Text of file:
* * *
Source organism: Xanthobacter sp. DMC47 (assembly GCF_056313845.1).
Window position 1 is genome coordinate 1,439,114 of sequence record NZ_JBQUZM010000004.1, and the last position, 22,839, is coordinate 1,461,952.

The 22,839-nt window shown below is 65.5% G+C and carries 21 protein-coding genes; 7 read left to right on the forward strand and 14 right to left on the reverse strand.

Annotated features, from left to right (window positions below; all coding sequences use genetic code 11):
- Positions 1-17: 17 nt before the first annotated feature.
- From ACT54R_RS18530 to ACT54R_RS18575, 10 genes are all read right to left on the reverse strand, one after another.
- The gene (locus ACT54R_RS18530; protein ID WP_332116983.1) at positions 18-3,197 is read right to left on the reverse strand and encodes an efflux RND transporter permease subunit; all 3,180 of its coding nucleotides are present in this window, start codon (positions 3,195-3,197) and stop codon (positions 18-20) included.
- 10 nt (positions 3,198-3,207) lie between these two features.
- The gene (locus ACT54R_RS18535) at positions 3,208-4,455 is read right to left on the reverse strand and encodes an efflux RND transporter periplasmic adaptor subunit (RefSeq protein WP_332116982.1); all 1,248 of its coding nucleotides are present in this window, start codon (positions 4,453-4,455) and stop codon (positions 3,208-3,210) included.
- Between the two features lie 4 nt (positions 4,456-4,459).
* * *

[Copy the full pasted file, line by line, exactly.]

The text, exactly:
Source organism: Xanthobacter sp. DMC47 (assembly GCF_056313845.1).
Window position 1 is genome coordinate 1,439,114 of sequence record NZ_JBQUZM010000004.1, and the last position, 22,839, is coordinate 1,461,952.

The 22,839-nt window shown below is 65.5% G+C and carries 21 protein-coding genes; 7 read left to right on the forward strand and 14 right to left on the reverse strand.

Annotated features, from left to right (window positions below; all coding sequences use genetic code 11):
- Positions 1-17: 17 nt before the first annotated feature.
- From ACT54R_RS18530 to ACT54R_RS18575, 10 genes are all read right to left on the reverse strand, one after another.
- The gene (locus ACT54R_RS18530; protein ID WP_332116983.1) at positions 18-3,197 is read right to left on the reverse strand and encodes an efflux RND transporter permease subunit; all 3,180 of its coding nucleotides are present in this window, start codon (positions 3,195-3,197) and stop codon (positions 18-20) included.
- 10 nt (positions 3,198-3,207) lie between these two features.
- The gene (locus ACT54R_RS18535) at positions 3,208-4,455 is read right to left on the reverse strand and encodes an efflux RND transporter periplasmic adaptor subunit (RefSeq protein WP_332116982.1); all 1,248 of its coding nucleotides are present in this window, start codon (positions 4,453-4,455) and stop codon (positions 3,208-3,210) included.
- Between the two features lie 4 nt (positions 4,456-4,459).